However the expectation I think should be more justifiable was the blades the Slide came with. The cutouts on the one side of the blade are supposedly for making the TPT Slide a camp fork. I've never attempted to use it for that purpose, especially the sharp one. I feel like, unless you were careful, you'd end up with a Joker-from-The-Dark-Knight kind of situation ("Wanna know how I got these scars?")

The problem though is that the cutouts made the blade very much not rigid and as a result, it made it challenging to open boxes with, the precise purpose for which I purchased this product. I ended up putting the gadget down and not using it for a few months.

But something eventually prompted me to give it another chance. Mostly that I still didn't like using my knives for opening boxes (what a blasé use for such expensive knives), but also partly because I ran across a video from one of my favorite YouTubers on which utility blades are the best.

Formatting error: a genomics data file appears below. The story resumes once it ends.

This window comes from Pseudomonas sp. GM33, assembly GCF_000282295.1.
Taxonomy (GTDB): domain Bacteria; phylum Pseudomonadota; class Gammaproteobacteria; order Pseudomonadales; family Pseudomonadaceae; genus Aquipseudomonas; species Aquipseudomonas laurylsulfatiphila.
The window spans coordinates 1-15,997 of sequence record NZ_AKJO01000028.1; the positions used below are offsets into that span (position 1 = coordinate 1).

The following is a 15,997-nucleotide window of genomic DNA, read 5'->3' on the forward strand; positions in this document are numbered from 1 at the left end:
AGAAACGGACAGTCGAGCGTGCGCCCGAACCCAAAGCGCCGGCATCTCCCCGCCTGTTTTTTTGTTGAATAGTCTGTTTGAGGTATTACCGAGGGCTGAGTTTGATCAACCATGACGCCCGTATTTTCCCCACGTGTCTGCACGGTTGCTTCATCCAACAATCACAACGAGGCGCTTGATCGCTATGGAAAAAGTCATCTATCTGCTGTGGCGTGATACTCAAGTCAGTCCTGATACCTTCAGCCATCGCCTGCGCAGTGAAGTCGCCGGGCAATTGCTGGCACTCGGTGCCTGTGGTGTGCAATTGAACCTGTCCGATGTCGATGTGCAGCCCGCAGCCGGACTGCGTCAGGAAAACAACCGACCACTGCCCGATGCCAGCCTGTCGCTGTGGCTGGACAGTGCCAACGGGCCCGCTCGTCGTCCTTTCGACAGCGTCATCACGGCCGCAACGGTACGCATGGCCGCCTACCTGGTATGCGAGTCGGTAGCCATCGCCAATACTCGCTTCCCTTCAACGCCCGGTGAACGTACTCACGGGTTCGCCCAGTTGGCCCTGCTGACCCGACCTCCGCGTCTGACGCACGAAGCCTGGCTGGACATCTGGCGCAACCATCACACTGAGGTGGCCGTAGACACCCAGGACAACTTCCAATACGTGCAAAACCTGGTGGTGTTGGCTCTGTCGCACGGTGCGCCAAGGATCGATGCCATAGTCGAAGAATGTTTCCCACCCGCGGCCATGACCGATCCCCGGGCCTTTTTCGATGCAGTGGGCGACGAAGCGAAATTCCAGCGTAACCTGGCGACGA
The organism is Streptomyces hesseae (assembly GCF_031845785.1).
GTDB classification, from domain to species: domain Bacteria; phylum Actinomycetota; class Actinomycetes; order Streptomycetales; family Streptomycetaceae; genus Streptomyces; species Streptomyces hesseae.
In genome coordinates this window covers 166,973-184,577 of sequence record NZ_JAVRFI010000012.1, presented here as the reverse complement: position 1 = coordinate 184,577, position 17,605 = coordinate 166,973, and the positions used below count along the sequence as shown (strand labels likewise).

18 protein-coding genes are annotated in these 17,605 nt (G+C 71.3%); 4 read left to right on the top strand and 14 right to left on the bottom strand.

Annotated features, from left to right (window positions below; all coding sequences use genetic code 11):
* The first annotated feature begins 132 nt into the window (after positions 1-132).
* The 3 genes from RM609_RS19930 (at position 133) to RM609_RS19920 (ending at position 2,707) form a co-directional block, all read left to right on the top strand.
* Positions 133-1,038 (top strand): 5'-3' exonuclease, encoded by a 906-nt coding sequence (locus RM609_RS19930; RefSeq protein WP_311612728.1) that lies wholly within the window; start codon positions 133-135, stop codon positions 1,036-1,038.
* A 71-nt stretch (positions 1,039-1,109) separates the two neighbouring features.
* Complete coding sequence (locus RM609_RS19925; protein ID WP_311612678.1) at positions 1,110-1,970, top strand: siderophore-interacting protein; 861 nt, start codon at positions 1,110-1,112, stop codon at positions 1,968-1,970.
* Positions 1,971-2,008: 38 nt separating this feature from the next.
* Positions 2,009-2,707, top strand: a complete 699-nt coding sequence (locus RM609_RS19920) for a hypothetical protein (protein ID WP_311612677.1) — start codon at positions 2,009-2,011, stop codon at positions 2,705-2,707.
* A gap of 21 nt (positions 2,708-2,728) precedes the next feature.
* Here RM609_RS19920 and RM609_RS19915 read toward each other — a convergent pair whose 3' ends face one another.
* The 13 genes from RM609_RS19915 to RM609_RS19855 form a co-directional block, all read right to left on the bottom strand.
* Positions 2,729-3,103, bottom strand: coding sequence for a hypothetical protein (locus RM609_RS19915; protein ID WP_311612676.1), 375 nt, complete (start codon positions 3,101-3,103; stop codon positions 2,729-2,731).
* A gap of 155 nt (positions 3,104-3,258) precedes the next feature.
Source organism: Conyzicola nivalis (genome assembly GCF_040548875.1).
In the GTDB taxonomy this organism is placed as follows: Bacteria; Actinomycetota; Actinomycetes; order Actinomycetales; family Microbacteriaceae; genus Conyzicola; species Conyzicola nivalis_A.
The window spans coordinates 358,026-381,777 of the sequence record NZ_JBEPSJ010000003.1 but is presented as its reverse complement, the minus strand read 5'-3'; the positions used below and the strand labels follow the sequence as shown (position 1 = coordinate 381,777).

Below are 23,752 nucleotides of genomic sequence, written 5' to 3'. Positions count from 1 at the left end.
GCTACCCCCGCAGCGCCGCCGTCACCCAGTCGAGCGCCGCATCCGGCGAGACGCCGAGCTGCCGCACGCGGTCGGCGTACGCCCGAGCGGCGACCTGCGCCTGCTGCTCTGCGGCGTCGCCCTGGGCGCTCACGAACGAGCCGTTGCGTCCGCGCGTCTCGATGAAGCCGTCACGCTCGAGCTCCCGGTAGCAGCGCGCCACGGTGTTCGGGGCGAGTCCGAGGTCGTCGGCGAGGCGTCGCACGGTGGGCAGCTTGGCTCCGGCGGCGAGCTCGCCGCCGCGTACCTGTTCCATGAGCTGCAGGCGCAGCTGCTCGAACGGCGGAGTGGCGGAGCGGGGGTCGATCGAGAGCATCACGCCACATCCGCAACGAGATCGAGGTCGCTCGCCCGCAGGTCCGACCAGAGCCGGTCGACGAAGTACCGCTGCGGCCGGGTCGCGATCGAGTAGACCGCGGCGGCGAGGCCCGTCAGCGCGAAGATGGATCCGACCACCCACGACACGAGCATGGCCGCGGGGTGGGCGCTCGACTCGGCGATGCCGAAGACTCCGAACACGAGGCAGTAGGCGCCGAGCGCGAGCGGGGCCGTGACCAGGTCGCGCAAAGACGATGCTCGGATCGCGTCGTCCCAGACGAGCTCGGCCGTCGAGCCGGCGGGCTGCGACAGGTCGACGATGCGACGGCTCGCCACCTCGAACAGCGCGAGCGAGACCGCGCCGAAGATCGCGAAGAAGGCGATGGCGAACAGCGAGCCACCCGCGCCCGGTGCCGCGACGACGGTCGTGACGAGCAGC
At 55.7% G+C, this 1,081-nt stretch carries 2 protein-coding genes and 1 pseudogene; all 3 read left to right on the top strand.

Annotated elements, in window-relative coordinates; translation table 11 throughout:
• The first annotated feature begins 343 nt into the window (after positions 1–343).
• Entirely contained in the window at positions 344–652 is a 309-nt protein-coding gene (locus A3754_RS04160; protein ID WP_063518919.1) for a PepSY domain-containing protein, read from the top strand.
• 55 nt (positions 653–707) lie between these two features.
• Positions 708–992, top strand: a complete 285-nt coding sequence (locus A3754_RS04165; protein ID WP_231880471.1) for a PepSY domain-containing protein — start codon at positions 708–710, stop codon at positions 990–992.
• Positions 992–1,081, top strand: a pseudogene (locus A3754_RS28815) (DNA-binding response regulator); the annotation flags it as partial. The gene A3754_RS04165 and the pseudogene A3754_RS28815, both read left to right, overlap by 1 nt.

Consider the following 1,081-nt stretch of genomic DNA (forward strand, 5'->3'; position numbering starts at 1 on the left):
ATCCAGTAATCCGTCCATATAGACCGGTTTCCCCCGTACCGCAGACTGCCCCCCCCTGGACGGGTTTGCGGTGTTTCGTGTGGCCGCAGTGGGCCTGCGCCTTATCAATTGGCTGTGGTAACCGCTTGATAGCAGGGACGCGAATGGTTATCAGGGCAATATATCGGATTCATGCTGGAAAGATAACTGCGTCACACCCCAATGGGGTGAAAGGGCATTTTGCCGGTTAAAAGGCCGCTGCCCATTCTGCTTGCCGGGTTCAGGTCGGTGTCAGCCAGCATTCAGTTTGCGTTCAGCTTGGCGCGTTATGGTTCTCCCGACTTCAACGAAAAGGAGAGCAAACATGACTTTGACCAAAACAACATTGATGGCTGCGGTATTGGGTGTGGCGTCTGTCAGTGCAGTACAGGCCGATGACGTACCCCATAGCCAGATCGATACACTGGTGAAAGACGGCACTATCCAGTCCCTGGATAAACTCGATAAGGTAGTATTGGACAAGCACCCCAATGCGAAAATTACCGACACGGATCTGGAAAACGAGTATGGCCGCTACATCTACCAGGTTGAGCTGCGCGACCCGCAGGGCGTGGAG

In usual fashion, I ignored his advice entirely because some highly credentialed knife expert in Fiskars' marketing department caught my eye with some impressive and informative stickers on the package.

Fiskars CarbonMax, stays sharp 24x longer. We're not going to test that!

Getting into the Slide is a little fiddly. Once the three torx screws are removed, there's a magnet in the smaller frame that holds it together and also, importantly, retains the blade to the smaller frame once you have the two frame pieces separated. A neat idea, that way the blade doesn't slip out and slice your hand open when you change the blade. I'm not quite sure how necessary that little step was, but it's nice to see people trying some new things with these EDC items.